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Low Hepatic Mg(2+) Content promotes Liver dysmetabolism: Implications for the Metabolic Syndrome.

Voma C, Etwebi Z, Soltani DA, Croniger C, Romani A - J Metab Syndr (2014)

Bottom Line: HepG2 cells cultured in low extracellular Mg(2+) presented a 20% decrease in total cellular Mg(2+) content, reduced glucose accumulation, and enhanced glucose 6-phosphate (G6P) transport into the endoplasmic reticulum (ER).The decrease in intrahepatic Mg(2+) content up-regulates G6P entry into the hepatic endoplasmic reticulum and its routing into the pentose shunt pathway for energetic purposes.The associated increased in NADPH production within the ER then stimulates cortisol production, setting the conditions for hepatic insulin resistance and further altering liver metabolism.

View Article: PubMed Central - PubMed

Affiliation: Department of Physiology and Biophysics, Case Western Reserve University, USA ; Department of Clinical Chemistry, Cleveland State University, USA.

ABSTRACT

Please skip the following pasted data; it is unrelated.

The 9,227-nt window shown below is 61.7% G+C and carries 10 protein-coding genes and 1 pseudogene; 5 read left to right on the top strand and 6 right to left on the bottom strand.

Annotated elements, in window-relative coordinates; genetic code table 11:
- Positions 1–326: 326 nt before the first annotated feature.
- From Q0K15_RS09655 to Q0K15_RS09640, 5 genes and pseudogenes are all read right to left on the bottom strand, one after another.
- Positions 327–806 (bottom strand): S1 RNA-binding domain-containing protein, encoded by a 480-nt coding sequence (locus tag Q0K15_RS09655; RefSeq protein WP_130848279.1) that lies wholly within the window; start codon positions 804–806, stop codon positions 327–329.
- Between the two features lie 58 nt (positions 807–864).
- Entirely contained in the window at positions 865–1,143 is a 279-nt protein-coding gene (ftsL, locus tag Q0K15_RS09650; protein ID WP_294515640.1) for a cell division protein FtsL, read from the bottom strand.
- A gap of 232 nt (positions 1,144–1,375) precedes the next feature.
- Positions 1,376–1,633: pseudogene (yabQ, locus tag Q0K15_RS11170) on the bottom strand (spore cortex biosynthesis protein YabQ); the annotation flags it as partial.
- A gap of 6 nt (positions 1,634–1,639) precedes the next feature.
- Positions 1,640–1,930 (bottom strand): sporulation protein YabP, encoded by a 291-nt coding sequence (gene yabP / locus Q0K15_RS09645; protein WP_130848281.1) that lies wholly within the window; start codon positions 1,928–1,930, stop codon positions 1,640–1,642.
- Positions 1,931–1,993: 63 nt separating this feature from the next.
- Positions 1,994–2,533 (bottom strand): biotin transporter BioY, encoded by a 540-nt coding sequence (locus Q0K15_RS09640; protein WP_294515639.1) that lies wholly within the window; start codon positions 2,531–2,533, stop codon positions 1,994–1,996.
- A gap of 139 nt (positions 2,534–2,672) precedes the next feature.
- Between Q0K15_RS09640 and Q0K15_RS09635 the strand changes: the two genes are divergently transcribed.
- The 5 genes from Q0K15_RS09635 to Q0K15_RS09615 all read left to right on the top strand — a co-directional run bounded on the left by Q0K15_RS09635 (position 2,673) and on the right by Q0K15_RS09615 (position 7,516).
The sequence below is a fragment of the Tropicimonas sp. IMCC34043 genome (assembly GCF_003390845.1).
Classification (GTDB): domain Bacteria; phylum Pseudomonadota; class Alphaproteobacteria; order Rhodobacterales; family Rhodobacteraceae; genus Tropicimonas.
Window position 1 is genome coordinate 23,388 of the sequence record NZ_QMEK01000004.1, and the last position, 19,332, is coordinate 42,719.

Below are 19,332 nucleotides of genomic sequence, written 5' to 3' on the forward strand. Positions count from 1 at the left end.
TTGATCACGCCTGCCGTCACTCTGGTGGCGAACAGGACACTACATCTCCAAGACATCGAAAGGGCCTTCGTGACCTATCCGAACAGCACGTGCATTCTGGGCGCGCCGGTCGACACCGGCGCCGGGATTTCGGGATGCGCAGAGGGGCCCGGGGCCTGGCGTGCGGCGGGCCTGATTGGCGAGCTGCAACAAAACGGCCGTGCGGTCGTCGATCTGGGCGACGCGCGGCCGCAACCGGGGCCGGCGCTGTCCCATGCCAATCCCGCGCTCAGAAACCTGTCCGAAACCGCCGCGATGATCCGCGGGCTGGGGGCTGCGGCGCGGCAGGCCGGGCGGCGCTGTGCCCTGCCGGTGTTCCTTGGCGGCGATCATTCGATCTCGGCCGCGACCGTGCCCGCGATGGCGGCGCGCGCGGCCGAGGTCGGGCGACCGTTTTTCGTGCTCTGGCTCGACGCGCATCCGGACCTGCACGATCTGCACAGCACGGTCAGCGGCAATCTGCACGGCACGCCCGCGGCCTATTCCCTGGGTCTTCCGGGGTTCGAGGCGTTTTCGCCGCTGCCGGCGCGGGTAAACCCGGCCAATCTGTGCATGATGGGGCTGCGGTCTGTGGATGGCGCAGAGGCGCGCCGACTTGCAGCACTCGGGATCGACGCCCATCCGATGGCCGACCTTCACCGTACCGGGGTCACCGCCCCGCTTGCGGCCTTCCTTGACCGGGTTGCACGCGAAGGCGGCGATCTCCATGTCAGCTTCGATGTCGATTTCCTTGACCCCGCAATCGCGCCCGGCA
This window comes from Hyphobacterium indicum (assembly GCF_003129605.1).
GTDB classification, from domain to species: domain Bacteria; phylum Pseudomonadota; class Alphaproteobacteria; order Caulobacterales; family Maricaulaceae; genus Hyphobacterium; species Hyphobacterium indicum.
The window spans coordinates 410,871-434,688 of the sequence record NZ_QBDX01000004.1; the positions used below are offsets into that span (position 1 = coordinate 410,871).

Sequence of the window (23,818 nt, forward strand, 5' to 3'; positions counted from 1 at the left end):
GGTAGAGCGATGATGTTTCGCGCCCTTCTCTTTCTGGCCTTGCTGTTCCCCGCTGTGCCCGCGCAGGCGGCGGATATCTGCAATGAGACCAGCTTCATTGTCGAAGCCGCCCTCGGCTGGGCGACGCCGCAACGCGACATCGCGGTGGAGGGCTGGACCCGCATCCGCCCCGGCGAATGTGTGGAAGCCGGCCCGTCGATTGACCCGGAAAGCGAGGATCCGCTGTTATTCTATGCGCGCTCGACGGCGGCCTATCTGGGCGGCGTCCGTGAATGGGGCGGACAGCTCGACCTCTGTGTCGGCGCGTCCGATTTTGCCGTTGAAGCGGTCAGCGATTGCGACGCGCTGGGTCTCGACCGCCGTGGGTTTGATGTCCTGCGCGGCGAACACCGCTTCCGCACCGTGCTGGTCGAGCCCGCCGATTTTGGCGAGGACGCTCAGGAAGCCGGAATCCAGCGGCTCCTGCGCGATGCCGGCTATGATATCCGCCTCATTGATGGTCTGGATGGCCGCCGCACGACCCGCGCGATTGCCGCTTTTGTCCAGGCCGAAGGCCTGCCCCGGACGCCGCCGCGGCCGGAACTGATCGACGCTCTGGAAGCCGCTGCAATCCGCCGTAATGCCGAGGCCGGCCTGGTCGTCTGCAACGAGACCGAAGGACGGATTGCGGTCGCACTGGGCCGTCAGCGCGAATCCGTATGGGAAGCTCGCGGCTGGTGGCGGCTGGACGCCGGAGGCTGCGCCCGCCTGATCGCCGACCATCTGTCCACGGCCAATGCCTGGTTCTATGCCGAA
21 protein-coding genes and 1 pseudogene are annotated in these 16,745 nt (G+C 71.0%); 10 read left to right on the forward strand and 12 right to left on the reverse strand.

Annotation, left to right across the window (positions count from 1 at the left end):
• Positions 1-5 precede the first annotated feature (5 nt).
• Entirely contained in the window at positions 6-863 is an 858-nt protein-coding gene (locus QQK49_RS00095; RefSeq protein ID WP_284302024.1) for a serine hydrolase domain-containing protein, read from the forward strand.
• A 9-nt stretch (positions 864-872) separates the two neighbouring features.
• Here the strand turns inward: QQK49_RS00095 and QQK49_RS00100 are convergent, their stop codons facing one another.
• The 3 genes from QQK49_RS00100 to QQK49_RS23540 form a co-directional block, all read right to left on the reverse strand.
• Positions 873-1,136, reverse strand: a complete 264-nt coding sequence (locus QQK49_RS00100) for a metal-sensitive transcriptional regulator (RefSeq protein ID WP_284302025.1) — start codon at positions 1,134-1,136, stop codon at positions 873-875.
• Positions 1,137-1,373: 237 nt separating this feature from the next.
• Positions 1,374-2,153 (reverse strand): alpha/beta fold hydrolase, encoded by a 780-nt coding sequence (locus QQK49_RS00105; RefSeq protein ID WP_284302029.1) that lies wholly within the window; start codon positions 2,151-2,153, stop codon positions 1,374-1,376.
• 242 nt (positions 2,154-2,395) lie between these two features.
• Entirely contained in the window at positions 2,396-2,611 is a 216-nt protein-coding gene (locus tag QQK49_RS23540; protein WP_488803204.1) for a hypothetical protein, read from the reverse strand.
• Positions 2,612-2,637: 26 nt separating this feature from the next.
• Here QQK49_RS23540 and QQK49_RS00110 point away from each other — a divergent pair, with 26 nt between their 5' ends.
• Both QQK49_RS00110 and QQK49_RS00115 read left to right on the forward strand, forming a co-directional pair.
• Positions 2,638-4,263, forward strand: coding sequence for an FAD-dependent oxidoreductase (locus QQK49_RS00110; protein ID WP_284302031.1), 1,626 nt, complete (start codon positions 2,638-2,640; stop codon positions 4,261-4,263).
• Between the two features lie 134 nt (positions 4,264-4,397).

Metabolic Syndrome, a pathological condition affecting approximately 35% of the USA population, is characterized by obesity, insulin resistance, and hypertension. Metabolic syndrome is considered the single most common condition predisposing to the development of various chronic diseases including diabetes and hypertension. Hypomagnesaemia has been consistently observed in association with metabolic syndrome, but it is unclear whether reduced Mg(2+) levels are the consequence or a possible cause for the development of the metabolic syndrome and/or its associated pathologies. Research performed in our laboratory showed that rats exposed for 2 weeks to a Mg(2+) deficient diet presented decreased glucose accumulation into the hepatocytes together with low Mg(2+) level in the circulation and within the liver cells. To better investigate the changes in glucose metabolism, HepG2 were used to mimic in vitro Mg(2+) deficiency conditions. HepG2 cells cultured in low extracellular Mg(2+) presented a 20% decrease in total cellular Mg(2+) content, reduced glucose accumulation, and enhanced glucose 6-phosphate (G6P) transport into the endoplasmic reticulum (ER). The increased G6P transport was associated with its enhanced hydrolysis by the glucose 6-phosphatase, but also conversion to 6-phosphogluconolactone by the glucose 6-phosphate dehydrogenase. The latter process resulted in the increased generation of NADPH within the ER and the increased conversion of cortisone to cortisol by the 11-β-hydroxysteroid dehydrogenase type-1 (11-β-OHSD1). Taken together, our results provide compelling evidence that Mg(2+) deficiency precedes and actually promotes some of the hepatic dysmetabolisms typical of the metabolic syndrome. The decrease in intrahepatic Mg(2+) content up-regulates G6P entry into the hepatic endoplasmic reticulum and its routing into the pentose shunt pathway for energetic purposes. The associated increased in NADPH production within the ER then stimulates cortisol production, setting the conditions for hepatic insulin resistance and further altering liver metabolism.